Postcard Image

Postcard Image
As the Victorian era passed into the Edwardian and Roaring Twenties, a market developed for bisque and china bawdy novelties and figurines of women in revealing outfits. Although now most of these figurines seem more coy and cute than ribald and risque, in their time they symbolized the casting off of the perceived restraints of the Victorian era.

These little lovelies included bathing beauties, who came clad in swimsuits of real lace or in stylish painted beach wear, as well as mermaids, harem ladies, and nudies, who were meant to wear nothing more than an engaging smile. Also produced were flippers, innocent appearing figurines who reveal a bawdy secret when flipped over, and squirters, figurines that were meant to squirt water out of an appropriate orifice.

Most were manufactured in Germany from the late 1800s through the 1930s, often showing remarkable artistry and imagination, with Japan entering the market during World War I.

Sunday, December 4, 2011

Bubbly Belles

This is the time of the year of popping corks and crystal glasses filled with golden champagne and sparkling wine.  These two bisque beauties appear to bubble with glee and goodwill as they raise their glasses filled with their favorite sparkling beverage.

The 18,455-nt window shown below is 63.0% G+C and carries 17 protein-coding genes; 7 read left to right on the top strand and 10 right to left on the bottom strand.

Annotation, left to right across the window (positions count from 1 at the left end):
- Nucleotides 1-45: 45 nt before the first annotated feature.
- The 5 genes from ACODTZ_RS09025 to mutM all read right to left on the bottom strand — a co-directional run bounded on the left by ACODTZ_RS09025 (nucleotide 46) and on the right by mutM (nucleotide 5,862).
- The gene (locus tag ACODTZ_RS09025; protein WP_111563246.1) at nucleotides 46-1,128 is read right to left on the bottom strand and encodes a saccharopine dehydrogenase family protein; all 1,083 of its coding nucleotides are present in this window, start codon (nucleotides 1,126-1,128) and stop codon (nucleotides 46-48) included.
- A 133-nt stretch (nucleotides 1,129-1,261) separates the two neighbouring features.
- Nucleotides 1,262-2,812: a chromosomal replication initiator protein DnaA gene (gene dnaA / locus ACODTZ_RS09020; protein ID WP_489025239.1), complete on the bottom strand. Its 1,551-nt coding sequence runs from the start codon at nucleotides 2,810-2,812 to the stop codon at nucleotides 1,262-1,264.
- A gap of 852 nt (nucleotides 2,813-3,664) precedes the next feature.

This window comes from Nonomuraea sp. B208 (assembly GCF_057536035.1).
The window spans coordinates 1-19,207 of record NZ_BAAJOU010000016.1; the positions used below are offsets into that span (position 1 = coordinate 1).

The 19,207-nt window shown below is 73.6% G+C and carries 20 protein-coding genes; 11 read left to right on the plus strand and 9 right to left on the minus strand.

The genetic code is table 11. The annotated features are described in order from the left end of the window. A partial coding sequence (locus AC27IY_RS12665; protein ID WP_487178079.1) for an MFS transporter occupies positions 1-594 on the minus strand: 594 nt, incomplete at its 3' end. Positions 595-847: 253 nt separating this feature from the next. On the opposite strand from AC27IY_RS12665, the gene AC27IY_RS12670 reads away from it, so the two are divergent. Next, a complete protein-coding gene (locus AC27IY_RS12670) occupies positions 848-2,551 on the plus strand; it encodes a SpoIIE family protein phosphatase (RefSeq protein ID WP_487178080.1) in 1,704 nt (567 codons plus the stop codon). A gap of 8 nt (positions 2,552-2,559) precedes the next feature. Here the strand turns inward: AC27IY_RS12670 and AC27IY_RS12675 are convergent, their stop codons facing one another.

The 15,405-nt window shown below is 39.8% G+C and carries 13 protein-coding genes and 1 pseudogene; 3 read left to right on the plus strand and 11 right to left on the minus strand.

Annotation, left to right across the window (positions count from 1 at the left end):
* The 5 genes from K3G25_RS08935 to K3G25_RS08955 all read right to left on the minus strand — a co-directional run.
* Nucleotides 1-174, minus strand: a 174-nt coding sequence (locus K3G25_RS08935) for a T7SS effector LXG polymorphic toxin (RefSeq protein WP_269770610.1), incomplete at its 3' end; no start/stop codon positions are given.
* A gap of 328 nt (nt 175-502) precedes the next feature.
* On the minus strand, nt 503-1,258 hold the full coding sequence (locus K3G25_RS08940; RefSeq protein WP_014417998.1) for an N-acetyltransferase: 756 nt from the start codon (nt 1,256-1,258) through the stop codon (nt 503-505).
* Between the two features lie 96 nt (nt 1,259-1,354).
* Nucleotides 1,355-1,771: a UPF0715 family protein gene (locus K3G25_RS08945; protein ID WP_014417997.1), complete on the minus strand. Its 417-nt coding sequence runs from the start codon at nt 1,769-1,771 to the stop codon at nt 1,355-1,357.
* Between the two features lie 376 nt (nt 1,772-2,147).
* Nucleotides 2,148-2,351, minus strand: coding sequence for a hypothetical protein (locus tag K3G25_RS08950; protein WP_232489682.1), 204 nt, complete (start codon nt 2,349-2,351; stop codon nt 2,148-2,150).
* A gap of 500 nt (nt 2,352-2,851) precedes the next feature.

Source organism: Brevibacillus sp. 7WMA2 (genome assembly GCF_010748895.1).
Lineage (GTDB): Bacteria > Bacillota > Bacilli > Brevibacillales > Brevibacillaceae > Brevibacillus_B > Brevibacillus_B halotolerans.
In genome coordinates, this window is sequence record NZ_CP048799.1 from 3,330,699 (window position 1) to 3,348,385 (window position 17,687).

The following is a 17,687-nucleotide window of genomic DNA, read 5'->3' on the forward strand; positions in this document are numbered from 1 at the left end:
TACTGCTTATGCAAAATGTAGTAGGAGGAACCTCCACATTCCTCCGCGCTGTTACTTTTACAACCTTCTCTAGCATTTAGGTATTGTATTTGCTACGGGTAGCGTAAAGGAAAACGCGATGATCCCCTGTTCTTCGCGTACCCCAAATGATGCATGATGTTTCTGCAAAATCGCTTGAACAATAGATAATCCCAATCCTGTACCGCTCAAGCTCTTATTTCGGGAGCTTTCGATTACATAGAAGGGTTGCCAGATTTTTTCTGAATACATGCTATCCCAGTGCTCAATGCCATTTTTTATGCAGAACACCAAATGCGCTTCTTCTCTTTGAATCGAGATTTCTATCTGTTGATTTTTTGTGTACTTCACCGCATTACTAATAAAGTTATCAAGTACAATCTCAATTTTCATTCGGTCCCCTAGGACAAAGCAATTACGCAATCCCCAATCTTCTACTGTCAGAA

Her voluptuous form barely contained by her fanciful outfit, this lovely lass leans against a giant champagne cork as she prepares to pour some wine.  Of excellent sharp bisque, she is 5 inches long and 3 inches high.

The cork, of green precolored bisque, is open at the top to hold matches or toothpicks.  On the back is incised "Kaiser Sect Kloss u Forster."  The wine house Kloss and Foerster was founded by Moritz and Julius Kloss and Carl Foerster in Freyburg, Germany in 1856.  "Kaiser Sect" may refer to the fact that Kaiser Wilhelm II was said to be fond of the firm's sparkling wine, known as "Sekt."

No doubt by the same maker and from the same series, this buxom belle briefly clad in blue shows off her shapely legs in bright yellow stockings.  At first I thought she was holding a folded fan in her  raised left hand, but closer inspection shows that it is champagne flute overflowing with foam.  She is  4.25 inches wide and 4 inches tall.  The front of her cork is incised "Henkell Trocken," another German wine company, founded in 1856, known for its sparkling wine.  I wonder if these pieces were produced specifically as advertisements for these wine firms, or just simply acknowledge the popularity of these bubbling beverages.

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